Children's Health

Florida family sues hospital after toddler swallows battery

button battery istock

A Florida family sued a hospital for malpractice on Wednesday, saying their baby suffered severe burns because it took too long to remove a coin-sized battery that she swallowed.

Parents Cole Parsons and Courtney Thorne said in a lawsuit that Wolfson Children's Hospital in Jacksonville should have taken out the lithium battery within two hours, which is recommended by poison control centers. They also sued Dr. David Smith, who they say downplayed the dangers. The battery was removed about five hours after the parents arrived at the hospital, the complaint said.

Nineteen-month-old Ava-Kate Parsons has undergone 20 surgeries since she swallowed the battery March 10. Her mother was at home at the time and saw as her daughter swallowed the coin battery that popped out of a remote control. She rushed to get it out, but it had gone down her throat, and she called 911.

The National Capital Poison Center, a nonprofit call center, said more than 1,900 children swallowed button batteries last year and there were 20 fatal or major incidents in children younger than 6. Those batteries are found in remote controls, calculators and other small devices.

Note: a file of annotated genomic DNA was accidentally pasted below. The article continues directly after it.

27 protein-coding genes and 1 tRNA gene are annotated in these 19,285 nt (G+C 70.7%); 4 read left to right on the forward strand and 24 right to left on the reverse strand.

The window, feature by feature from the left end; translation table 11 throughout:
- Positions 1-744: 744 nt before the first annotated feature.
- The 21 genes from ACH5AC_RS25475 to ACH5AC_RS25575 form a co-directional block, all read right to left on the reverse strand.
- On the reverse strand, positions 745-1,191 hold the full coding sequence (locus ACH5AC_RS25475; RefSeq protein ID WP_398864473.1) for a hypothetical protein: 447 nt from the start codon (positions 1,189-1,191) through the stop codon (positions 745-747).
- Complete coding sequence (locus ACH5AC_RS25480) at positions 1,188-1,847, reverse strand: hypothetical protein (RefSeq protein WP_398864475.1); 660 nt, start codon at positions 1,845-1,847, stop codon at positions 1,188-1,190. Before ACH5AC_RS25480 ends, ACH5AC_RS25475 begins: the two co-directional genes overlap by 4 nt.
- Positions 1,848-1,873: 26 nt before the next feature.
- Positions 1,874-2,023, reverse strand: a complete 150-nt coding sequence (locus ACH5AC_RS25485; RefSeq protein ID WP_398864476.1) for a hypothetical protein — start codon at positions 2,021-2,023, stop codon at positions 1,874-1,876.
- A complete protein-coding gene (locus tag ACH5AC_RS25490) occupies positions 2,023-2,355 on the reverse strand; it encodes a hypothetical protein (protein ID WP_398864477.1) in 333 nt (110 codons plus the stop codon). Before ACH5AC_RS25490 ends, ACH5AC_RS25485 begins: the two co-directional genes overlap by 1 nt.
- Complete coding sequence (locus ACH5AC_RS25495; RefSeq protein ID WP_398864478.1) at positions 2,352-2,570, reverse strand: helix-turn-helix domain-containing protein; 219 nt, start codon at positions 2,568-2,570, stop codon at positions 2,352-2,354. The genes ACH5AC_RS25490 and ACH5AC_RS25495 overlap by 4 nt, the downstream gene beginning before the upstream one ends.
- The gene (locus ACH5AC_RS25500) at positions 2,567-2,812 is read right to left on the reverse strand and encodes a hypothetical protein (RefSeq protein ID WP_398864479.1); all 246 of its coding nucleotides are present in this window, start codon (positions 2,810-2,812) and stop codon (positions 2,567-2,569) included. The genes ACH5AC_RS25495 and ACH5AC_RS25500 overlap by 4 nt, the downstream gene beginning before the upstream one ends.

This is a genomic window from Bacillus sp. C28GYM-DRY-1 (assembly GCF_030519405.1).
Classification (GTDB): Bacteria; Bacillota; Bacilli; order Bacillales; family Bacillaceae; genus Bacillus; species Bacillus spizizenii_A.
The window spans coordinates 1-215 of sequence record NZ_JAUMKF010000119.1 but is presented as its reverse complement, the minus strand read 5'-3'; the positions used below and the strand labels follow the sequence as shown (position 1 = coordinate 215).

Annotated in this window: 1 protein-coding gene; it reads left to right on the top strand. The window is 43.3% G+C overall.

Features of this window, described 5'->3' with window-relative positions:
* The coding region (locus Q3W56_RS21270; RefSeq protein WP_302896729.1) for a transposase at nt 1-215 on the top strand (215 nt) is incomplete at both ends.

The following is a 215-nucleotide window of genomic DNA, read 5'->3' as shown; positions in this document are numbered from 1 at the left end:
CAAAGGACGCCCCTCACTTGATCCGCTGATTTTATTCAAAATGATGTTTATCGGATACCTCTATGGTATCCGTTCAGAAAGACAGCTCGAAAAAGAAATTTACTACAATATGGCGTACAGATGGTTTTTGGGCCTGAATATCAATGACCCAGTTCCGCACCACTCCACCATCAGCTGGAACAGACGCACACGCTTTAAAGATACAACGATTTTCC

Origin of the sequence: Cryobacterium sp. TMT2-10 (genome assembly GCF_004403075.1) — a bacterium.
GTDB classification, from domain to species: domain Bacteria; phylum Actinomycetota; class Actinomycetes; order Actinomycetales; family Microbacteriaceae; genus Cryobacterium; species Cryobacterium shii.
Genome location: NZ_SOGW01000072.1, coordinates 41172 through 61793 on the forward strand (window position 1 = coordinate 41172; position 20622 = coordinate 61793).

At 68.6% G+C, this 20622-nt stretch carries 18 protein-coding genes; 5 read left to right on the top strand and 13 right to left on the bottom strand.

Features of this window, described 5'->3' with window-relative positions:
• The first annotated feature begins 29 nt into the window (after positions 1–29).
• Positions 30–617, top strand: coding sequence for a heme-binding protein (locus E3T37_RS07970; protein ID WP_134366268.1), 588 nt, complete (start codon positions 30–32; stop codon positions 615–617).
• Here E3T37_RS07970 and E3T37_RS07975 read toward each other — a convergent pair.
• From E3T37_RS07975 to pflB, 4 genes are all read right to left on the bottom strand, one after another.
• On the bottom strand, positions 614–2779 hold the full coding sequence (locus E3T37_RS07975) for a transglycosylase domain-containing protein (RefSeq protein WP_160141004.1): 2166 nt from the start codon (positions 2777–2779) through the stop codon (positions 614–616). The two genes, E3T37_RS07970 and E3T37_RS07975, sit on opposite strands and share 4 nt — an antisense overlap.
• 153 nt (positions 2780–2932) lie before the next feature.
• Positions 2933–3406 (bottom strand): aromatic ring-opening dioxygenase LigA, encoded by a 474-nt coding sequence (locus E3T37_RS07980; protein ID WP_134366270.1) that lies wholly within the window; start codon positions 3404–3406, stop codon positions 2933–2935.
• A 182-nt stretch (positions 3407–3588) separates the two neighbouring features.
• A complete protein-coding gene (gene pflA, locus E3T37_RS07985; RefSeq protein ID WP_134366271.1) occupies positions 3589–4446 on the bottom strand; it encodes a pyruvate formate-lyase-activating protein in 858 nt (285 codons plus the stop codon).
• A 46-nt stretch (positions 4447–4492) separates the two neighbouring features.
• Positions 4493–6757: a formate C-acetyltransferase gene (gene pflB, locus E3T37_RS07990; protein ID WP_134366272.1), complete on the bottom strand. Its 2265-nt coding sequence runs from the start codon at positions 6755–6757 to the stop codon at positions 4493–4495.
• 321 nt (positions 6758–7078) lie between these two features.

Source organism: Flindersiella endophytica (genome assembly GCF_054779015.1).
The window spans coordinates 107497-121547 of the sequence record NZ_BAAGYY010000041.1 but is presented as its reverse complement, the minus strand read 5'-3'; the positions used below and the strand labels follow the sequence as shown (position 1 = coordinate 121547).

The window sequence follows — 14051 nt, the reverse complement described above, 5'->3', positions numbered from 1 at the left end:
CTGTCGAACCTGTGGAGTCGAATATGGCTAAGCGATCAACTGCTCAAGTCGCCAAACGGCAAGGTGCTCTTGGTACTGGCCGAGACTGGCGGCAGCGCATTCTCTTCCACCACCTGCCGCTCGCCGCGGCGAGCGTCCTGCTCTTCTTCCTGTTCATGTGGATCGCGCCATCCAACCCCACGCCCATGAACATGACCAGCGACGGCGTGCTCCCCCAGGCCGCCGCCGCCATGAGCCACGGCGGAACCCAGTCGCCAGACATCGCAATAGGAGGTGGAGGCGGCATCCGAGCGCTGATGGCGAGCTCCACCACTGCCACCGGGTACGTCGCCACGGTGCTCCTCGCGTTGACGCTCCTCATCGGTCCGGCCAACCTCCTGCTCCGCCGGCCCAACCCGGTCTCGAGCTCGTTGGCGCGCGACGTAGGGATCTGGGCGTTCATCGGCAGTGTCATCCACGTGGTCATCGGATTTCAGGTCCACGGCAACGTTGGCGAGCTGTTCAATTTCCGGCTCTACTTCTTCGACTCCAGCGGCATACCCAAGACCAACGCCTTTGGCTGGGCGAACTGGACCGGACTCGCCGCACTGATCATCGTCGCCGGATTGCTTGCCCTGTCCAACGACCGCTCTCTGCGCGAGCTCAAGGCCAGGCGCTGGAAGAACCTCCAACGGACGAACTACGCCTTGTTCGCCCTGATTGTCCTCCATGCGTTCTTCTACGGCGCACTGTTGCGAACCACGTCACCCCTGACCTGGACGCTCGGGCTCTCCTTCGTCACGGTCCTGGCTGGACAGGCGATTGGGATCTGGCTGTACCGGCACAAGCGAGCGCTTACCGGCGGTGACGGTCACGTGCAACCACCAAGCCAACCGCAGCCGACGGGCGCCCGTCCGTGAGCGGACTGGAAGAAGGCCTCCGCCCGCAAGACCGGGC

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At the hospital, the parents wanted the battery taken out right away because they worried the girl would be exposed to dangerous chemicals. But the father said Smith told them the incident was "no different than a coin in her throat."

"He seemed pretty relaxed about the whole situation," Parsons said. "A little while later, we learned there is an electrical burn taking place in her esophagus, and she was rushed to emergency surgery."

The hospital did not comment on the case, citing privacy laws.

Attorney Eric Ragatz said the amount the parents are suing for is yet to be determined. He said they have spent between $300,000 and $400,000 on medical bills, not counting what they spent traveling to Boston to take Ava-Kate for treatment every two weeks. The girl's mother, a nursing assistant, also took a leave from work and only returned part time to care for her daughter.

Parsons said doctors have told him their daughter may need to continue treatment to stretch out the esophagus well up into her teens. While other toddlers her age experiment with foods of many textures, she can only eat pureed food, which Parsons says has slowed down her growth.

"They really don't have a lot to say about what exactly her course is going to be," Parsons said. "We are stressed out about the unknown."